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Abraham Palatnik
Abraham palatnik cni.jpg
Born (1928-02-02)February 2, 1928
Died May 9, 2020(2020-05-09) (aged 92)
Style Kinechromatic art

Abraham Palatnik (2 February 1928 – 9 May 2020) was a Brazilian abstract artist and inventor whose innovations include kinechromatic art.


Palatnik was born in Natal, Rio Grande do Norte, lived from 1932 to 1947 in Israel before settling in Rio de Janeiro, where he spent most of his adult life. He was Jewish, and his parents were Jewish immigrants from Ukraine. He moved to Mandatory Palestine as a child in 1932 and lived there until 1947. From 1942 to 1945 he studied at the Montefiori Technical School in Tel Aviv. He later took art classes at the Municipal Art Institute of Tel Aviv.

He is considered a pioneer of technological art in Brazil for his early use of mechanical systems and light. He exhibited some of his works in the First Biennial of São Paulo in 1951.

Two works by Palatnik are in the collection of the Museum of Modern Art. In 2013, a Palatnik work Sequencia Visual S-51 sold at Christie's New York for $785,000 ($1,156,300 in current dollar terms).

Palatnik was trained in mechanics, physics and drawing in Palestine, where he remained from the age of four until his youth. On his return to Brazil in 1948, he was influenced by his friendship with the art critic Mario Pedrosa and by his visits to the Pedro II National Psychiatric Center, where in 1946 the psychiatrist Nise da Silveira had created a therapy with creative workshops, which broke the notion of art learned by Palatnik when he saw how the inmates united image and language only from the unconscious.


The Cinechromatic Apparatus is an artistic object created by the Brazilian Abraham Palatnik, based on electromechanical experiments that aimed to release the kaleidoscope images in an orchestration. The term "cinechromatic" was coined by Mario Pedrosa (Figueroa, S.f.). The chromatic cinema is Palatnik's most significant contribution to the kinetic, but it is not the only thing.

The device contained 600 meters of cable, 101 light bulbs of different voltage, several cylinders rotating at different speeds by motors and a set of prisms, lenses and shapes through which the light was projected on a semitransparent plastic screen that covered the front. of the device, projecting the controlled colors and shapes on a console in cycles of twenty to thirty minutes in duration. The work of Palatnik, kinetic artist, painter and draftsman, is part of the global reflection that the artist has carried out around the notion of movement since 1949.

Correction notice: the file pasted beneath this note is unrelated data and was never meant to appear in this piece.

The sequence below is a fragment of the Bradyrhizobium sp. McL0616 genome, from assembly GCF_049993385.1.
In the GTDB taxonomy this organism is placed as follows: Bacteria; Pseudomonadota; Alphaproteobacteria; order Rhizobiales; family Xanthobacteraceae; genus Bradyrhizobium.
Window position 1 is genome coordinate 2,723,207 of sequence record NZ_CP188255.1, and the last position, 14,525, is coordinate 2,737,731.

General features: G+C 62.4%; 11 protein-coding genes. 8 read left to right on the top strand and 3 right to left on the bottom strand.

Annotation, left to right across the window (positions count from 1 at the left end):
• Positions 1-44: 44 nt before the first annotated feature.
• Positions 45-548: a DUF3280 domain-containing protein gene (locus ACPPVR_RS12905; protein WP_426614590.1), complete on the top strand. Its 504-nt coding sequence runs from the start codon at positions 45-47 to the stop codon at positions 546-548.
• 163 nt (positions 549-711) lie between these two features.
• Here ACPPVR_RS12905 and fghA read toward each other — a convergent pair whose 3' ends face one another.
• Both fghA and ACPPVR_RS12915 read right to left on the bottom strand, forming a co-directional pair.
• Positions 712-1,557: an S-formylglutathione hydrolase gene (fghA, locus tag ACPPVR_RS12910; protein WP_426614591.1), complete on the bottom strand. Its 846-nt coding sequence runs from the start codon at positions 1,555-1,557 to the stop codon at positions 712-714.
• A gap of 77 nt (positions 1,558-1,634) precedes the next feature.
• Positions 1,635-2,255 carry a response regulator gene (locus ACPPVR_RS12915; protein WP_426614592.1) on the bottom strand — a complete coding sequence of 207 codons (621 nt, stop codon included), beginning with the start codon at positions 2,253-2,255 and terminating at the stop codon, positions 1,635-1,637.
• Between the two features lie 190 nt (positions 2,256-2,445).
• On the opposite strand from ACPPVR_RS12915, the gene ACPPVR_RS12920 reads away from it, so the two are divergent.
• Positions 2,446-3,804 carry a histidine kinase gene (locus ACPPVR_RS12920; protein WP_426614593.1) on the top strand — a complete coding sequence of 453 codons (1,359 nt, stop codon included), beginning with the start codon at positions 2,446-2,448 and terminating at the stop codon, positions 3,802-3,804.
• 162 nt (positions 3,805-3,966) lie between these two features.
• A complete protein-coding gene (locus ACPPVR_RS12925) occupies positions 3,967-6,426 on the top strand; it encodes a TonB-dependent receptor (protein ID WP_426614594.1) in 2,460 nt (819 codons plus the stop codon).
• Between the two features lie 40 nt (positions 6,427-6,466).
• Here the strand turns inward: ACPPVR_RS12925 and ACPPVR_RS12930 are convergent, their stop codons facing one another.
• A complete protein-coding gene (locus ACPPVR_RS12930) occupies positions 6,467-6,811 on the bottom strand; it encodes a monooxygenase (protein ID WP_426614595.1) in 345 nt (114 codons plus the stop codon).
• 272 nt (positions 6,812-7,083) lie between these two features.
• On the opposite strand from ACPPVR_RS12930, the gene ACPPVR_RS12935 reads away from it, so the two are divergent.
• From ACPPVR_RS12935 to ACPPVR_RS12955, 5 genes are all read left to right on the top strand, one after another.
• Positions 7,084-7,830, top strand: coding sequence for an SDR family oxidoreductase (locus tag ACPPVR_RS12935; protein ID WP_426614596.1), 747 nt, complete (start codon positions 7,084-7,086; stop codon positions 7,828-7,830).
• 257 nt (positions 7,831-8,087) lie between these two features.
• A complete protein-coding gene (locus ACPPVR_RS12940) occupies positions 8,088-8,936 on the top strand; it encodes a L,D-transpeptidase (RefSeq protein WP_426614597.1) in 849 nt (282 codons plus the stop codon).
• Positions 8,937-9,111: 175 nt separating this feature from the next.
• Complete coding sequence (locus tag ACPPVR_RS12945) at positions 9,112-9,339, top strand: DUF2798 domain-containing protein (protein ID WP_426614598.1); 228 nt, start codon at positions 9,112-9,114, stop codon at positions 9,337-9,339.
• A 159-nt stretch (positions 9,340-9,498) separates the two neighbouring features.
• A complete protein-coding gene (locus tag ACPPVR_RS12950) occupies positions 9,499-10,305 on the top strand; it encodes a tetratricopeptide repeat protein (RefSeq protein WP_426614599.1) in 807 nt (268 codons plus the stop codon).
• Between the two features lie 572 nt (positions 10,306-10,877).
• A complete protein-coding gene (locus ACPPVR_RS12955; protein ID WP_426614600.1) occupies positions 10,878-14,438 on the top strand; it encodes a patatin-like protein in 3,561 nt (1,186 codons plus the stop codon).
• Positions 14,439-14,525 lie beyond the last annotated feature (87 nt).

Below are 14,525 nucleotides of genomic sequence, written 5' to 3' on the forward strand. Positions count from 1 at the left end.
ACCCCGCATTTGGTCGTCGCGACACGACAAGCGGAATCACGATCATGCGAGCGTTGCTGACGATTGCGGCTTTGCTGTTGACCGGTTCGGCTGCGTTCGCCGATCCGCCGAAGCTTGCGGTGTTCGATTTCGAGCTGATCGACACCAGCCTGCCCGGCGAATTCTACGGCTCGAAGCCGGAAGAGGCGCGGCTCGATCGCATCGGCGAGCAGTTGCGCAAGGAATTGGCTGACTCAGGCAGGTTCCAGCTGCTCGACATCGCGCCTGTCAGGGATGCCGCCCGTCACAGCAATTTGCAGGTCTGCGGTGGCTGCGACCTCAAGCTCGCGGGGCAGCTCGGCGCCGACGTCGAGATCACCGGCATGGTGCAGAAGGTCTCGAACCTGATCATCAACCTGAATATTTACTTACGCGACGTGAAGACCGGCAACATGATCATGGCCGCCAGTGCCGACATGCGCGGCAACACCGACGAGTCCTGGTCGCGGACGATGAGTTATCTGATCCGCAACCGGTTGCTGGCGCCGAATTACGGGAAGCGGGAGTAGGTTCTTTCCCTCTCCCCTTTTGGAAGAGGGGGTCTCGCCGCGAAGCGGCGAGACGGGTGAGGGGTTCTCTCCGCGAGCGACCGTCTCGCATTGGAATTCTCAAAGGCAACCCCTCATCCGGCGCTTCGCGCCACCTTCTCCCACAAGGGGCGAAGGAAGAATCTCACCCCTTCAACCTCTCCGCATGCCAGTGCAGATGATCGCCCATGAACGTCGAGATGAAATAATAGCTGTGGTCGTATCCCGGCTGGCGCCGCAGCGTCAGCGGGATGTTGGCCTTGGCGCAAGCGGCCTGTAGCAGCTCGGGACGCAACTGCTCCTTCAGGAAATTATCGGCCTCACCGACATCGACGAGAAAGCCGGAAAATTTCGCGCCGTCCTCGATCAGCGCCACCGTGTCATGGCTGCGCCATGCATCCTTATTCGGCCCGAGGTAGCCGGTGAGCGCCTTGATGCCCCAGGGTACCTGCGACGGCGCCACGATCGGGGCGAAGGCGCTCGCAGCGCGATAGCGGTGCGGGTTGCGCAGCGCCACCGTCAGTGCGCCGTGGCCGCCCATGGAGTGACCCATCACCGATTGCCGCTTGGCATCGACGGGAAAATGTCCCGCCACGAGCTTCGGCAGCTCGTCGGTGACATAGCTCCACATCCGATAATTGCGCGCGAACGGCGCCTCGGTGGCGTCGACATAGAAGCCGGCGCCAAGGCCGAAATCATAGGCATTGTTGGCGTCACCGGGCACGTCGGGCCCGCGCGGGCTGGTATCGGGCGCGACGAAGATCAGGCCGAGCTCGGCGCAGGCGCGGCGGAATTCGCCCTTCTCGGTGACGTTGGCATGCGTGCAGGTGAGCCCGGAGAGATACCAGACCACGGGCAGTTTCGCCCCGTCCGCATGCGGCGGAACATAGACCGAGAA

Starting in 1959, he took movement to the three-dimensional field. Create works in which electromagnetic fields trigger small objects placed in closed boxes. At the same time that he invents pieces with which he explores the technological possibilities of art, the artist makes paintings on two-dimensional surfaces. In 1962 the series Progressões (Progressions) began and in 1964 the Kinetic Objects were born; wire sculptures, colored shapes and moving threads, powered by motors and electromagnets that recall the pieces of the American sculptor Alexander Calder in their moving shapes.

After undertaking various technological investigations, he made his Aparelhos cinecromáticos [Cinecromatic devices], light boxes with moving bulbs in which the color fields are transformed under a translucent fabric. The artist showed this work for the first time at the 1st São Paulo Biennial in 1951. Palatnik founded, in 1953, in Rio de Janeiro, the Frente Group, with whose members he participated in group exhibitions in the cities of Volta Redonda, Resende and Rio de Janeiro he begins to design machines in which color appears in motion.

These experiments lead him to the creation of the Aparelhos Cinecromáticos (Cinecromatic Devices), boxes of canvases with lamps that move through mechanisms driven by motors, shown for the first time in 1951, at the 1st São Paulo International Biennial [pt]. In 1964 they were exhibited at the Venice Biennale, conferring their participation in that exhibition with international projection and becoming considered one of the precursors of kinetic art. Such recognition leads him to participate, in 1964, in the international exhibition of kinetic art "Mouvement 2", at the Denise René Gallery, in Paris. (Navarro, 2012)


Palatnik died from COVID-19 during the COVID-19 pandemic in Brazil on 9 May 2020 at the age of 92 in Rio de Janeiro.

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